That Chanukah I Celebrated My First Faux-Pas-Filled Christmas
This story is part of The Establishment’s Sadlarious Holiday Series. In lieu of sentimental platitudes and Hallmark-approved happy endings, these short essays focus on the messy, tragicomic spirit of the season.
Turn up your Pandora holiday playlist, spike some eggnog, and enjoy.
Last year I celebrated my first Christmas in Boston, at the age of 26. Growing up in an observant Jewish family, I had only witnessed Christmas from afar or through a screen — until I accompanied my partner Abe, the product of an interfaith marriage, home for the holidays. Despite my strict Jewish upbringing, I had spent a lifetime in our Christian-dominated society and therefore thought myself fluent enough in Christmas to participate. I pictured everyone decked out in festive sweaters and fake reindeer antlers, singing carols by the fire, sipping mugs of something steaming and spiced.
In reality, there were none of these caricatured traditions I’d envisioned. Well, they did serve a Christmas ham, which I politely declined to the relief of my Jewish mother’s voice in my head. But I had failed to plan for the two major events of the day.
To be fair, no one could’ve planned for the first one: Christmas morning, once we had all dug into the breakfast spread, Abe’s dad gathered our attention. “We’ve got some bad news,” he began, speaking steadily. “We got a call late last night . . . ”
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While we were sleeping, Abe’s dad had slipped out of the house — quiet like Santa — and gone up the street to inspect a small, furry body with his phone number on its collar. It was Teeny, the family’s outdoor cat. Notorious for disappearing on multi-day adventures, Teeny liked to stroll around town at all hours and was well known among locals. Once he went missing for weeks, having been mistaken for a stray and adopted by new owners. Eventually, Teeny always came home. This time, though, he had been struck while crossing the street by a young driver home from college who couldn’t believe what she had done.
You might think the death of a longtime pet would put a damper on a holiday celebration. Maybe it was the fact that they’d said their internal goodbyes to Teeny once before, or maybe it was the sense of humor with which Abe’s family regularly conducted itself (in contrast to my own serious, no-nonsense family). But Teeny’s loss was taken in stride, his free spirit mirrored in everyone’s surprisingly good attitude.
The funeral was scheduled for “after presents.”
Now, I certainly knew presents were A Thing on Christmas, or at least I knew my manners, so I bought a box of assorted bonbons to present to Abe’s family.
And then conveniently forgot them at my apartment.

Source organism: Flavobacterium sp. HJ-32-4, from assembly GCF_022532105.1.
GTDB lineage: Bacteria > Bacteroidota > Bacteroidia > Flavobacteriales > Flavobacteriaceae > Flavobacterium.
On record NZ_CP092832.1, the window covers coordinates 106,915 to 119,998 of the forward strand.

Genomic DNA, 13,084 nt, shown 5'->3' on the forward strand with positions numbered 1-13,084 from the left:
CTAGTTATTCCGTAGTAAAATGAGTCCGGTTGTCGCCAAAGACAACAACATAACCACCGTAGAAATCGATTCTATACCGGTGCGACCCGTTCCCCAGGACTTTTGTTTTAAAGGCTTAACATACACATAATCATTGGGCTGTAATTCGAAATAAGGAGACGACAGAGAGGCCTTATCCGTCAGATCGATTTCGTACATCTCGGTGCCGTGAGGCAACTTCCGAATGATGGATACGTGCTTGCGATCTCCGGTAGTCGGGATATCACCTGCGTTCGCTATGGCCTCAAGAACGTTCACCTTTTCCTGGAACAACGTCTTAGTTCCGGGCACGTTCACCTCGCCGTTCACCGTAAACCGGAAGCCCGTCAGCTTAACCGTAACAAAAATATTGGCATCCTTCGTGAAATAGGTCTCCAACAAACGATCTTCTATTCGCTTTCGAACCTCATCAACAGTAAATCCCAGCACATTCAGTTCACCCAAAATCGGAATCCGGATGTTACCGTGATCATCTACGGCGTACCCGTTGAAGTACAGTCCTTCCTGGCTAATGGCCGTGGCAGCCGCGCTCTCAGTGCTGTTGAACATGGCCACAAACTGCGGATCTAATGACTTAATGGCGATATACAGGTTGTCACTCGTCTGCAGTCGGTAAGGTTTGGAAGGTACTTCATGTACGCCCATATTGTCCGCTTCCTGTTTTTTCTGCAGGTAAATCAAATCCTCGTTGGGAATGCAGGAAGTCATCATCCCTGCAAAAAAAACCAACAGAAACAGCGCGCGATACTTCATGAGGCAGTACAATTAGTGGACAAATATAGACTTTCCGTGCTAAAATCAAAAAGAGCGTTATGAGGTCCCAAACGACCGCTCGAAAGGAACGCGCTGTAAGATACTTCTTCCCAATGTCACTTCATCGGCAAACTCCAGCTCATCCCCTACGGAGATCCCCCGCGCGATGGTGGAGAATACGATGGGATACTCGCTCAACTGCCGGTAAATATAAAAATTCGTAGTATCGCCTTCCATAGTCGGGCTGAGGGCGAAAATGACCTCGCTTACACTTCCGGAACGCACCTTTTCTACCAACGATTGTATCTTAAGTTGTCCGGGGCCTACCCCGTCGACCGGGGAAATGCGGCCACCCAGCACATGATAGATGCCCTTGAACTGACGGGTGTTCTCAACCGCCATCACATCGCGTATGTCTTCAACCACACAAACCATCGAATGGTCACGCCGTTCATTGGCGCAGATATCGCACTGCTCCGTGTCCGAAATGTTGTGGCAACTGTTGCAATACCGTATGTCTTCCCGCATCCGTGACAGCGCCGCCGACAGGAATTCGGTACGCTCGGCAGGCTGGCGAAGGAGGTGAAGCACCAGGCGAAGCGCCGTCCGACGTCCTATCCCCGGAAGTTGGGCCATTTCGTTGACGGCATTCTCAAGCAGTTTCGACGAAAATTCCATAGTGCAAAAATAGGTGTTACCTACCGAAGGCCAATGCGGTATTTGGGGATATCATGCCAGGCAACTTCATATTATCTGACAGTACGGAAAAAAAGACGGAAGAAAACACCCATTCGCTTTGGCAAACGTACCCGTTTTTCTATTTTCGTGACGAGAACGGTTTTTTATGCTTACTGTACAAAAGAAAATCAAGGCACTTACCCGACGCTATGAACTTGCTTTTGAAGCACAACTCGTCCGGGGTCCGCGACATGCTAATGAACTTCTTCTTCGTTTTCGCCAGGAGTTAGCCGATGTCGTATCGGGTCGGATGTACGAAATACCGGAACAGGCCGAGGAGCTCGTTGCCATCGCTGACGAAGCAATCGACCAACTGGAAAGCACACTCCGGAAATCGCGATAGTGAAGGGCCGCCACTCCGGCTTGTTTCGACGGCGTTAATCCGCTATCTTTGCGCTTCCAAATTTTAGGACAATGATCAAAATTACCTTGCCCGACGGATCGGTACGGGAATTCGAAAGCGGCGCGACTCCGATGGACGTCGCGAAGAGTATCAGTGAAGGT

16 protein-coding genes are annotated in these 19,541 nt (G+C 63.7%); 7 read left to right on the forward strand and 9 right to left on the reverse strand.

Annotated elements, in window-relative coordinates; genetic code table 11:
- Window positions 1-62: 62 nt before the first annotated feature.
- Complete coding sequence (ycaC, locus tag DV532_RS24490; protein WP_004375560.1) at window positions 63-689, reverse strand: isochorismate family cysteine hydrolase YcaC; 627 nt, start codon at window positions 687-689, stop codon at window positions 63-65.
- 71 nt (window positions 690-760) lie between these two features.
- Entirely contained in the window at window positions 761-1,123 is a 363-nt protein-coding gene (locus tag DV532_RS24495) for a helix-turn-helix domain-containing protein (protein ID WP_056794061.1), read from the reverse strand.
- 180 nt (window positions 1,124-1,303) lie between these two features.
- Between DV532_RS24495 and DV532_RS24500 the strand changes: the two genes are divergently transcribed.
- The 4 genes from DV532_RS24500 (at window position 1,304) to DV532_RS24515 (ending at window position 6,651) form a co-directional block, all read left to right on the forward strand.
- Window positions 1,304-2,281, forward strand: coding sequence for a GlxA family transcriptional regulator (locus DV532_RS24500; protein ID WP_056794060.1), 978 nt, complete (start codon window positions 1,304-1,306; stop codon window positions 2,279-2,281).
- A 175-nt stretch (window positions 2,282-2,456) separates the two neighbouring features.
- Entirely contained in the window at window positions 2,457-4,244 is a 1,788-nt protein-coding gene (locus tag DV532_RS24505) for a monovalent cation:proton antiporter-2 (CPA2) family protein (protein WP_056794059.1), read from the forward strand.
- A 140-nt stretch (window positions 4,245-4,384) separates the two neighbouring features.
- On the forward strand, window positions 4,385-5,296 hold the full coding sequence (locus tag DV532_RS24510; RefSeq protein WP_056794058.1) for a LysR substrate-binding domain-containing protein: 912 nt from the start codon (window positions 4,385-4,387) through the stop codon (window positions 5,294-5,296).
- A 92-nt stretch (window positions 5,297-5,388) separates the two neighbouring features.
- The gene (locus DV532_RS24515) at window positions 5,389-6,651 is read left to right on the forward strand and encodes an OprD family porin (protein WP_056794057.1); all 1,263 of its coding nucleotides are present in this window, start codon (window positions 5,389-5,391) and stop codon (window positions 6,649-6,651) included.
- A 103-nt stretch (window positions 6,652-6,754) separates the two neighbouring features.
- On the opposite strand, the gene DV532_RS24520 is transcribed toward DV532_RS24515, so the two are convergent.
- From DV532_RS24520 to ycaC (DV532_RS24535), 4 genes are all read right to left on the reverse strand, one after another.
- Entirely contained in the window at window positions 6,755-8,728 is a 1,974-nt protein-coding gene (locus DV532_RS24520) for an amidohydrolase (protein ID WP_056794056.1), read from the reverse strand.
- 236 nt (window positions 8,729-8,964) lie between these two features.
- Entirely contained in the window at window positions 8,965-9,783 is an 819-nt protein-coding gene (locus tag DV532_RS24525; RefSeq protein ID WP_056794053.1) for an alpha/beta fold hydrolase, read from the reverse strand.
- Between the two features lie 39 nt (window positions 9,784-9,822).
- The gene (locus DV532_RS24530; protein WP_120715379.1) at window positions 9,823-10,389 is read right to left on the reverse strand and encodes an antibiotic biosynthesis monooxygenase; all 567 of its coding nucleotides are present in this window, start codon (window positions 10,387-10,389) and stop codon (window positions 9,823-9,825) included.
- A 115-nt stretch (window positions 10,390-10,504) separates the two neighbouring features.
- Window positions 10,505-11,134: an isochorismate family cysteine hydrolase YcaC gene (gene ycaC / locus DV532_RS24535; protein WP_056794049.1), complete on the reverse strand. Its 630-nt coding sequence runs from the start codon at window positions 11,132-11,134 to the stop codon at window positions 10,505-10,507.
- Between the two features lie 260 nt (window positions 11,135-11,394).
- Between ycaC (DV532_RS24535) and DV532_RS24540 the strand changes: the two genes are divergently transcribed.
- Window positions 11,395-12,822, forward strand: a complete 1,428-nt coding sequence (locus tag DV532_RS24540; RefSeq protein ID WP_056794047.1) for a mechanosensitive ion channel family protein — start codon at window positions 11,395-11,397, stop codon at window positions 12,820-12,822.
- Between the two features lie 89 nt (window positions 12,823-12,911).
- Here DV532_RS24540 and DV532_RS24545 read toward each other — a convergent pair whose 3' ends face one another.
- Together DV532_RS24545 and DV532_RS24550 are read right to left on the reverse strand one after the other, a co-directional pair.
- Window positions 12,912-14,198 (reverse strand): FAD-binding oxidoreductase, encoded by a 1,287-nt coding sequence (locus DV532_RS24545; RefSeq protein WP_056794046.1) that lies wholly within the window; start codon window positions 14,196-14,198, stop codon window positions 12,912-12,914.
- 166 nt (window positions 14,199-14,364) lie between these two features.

“It’ll be fine,” I kept telling myself, trying to hide my self-consciousness as we assembled around the tree. I was a newcomer, a visitor, not part of the family. Surely the debt I accrued during this gift exchange wouldn’t exceed the value of a box of chocolates by too much, right?
Wrong. With each package marked with my name that I unwrapped — alpaca socks, locally-made herbal skin cream, a ceramic teapot — I became more wrong, and more embarrassed.
As a child, non-Jewish peers had frequently remarked that Chanukah must be cooler than Christmas because you got presents for eight days instead of just one. Not in my family. My parents had resisted the Americanization and commercialization of Chanukah, urging us to focus on its historical significance and generations-old rituals. On a “good year,” I was lucky to receive even one gift. So I did not enter Christmas expecting much, or anything, really.
By the end, however, I had acquired the largest collection of gifts I had ever received in one sitting. My general discomfort with being given so much was amplified by my obvious lack of reciprocity.
“But it was your first Christmas!” Abe reminded me. “In terms of holiday experience, you were, like, a five year old!” And nobody expects a child to give as many presents as adults give them, he reasoned.
With my dignity slightly mended by Abe’s reassurance and my holiday spirit still on full blast, I came home and did the logical thing with my extra-large shopping bag full of goodies. I posted my first Christmas haul video on Facebook, 12 rambling minutes of show-and-tell culminating with, “Thanks Santa!” Fellow Jews, a word of advice: If your parents have a major fear of having Christian grandchildren, utilize those privacy settings! Don’t expose your mother to your Christmas haul video, because she will take it too seriously and it will break her heart. I learned the hard way.
As for Teeny, he was buried in the backyard on one of the warmest Christmas days on record in Massachusetts.